“As for violations of innocent passage, we are talking about merchant ships,” the navy spokesman said. “According to the UN Convention on the Law of the Sea, innocent passage consists in navigating through another country’s territorial sea, rapidly and without delays. Additionally, innocent passage must not be prejudicial to peace, good order or the security of the coastal state. For that reason, when a ship is anchored in a country’s territorial waters without prior authorisation, or is sailing at slow speed, the right to innocent passage is violated.”
The danger for Gibraltar of the Spanish position is that it could translate in practice to interference with legitimate commercial trade in British waters. This is not a theoretical supposition, and there are some known examples of Spanish actions targeting merchant ships in British waters around Gibraltar.
Last February, for example, the Spanish warship Tornado ordered at least two vessels, the Gibraltar-flag Iver Accord and the Hong Kong-flag Great Victory, to leave the Rock’s eastside anchorage, even though both vessels were in British waters under the jurisdiction of the Gibraltar Port Authority. Neither of the vessels complied with the order and the Spanish vessel continued on its way, shadowed by vessels from the Royal Navy’s Gibraltar Squadron.
The incident drew a furious reaction from the Gibraltar Government at the time, which described the Spanish actions as “a senseless provocation” that risked undermining efforts to foster closer cross-border cooperation in the face of regional threats and challenges. The UK Government initially played down the incident, insisting there was no incursion despite the Chronicle publishing a recording of the radio exchange between the Spanish warship and the two merchant ships. But after the Spanish Government itself confirmed that its vessel had issued orders to ships “in Spanish territorial waters adjacent to the Rock", the UK Government stepped up its response, making formal diplomatic protests via its then ambassador to Spain, Simon Manley.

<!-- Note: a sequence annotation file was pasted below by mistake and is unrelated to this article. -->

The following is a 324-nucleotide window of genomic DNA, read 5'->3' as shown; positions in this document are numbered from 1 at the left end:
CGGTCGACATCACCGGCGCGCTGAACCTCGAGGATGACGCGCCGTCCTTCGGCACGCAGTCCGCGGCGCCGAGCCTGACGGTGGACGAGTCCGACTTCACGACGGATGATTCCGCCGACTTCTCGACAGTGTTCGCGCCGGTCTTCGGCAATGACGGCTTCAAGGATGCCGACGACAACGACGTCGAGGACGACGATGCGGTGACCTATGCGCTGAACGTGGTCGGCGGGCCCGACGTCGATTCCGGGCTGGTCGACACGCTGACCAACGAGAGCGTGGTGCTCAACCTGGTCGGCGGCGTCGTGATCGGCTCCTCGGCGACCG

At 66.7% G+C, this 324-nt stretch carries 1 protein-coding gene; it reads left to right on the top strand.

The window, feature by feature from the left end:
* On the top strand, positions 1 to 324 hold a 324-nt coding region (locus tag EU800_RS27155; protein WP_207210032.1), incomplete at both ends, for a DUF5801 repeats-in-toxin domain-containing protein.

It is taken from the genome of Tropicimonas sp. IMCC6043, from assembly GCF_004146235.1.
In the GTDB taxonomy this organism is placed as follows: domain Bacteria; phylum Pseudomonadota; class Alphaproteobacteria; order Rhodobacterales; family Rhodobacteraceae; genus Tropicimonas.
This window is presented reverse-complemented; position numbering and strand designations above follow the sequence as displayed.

Beyond specific examples, however, the most important takeaway from the COVAM data is the fact it was made public at all. Seasoned watchers of Spanish maritime incursions cannot recall a time when Spain has previously released data of this nature. In effect, Madrid is doing now what the UK has been doing for years, monitoring maritime traffic in British waters around Gibraltar and making public its data for all to see.
Spain, far from just sending its warships and planes into British space as a matter of routine, appears to be attempting to exert jurisdiction in this heavily congested space and, most importantly of all, is signalling publicly that it is doing so. These days, it’s not just the UK counting incursions and creating a public narrative about jurisdiction over this sensitive stretch of sea overlooking one of the world’s busiest maritime chokepoints.
The UK Government’s response to incursions is a constant source of frustration for many Gibraltarians, who view the diplomatic protests as ineffective. But in wanting to see a firmer stance on Spanish provocation, there is a danger of drifting into ridiculous fantasies about boarding vessels or worse. UK officials, caught between Spanish posturing and the justifiable anger of Gibraltarians, are often just as frustrated as the rest of us, if not more so.
This tension is never more evident than when the UK classes as “innocent passage” the highly-visible, yet nonetheless legal, transit of a Spanish warship through British waters. The UK uses a strict interpretation of the international rules of innocent passage to justify its position, something that rankles even with the Gibraltar Government, which believes Spain is seeking to exploit the language of the UN Convention on the Law of the Sea for political benefit.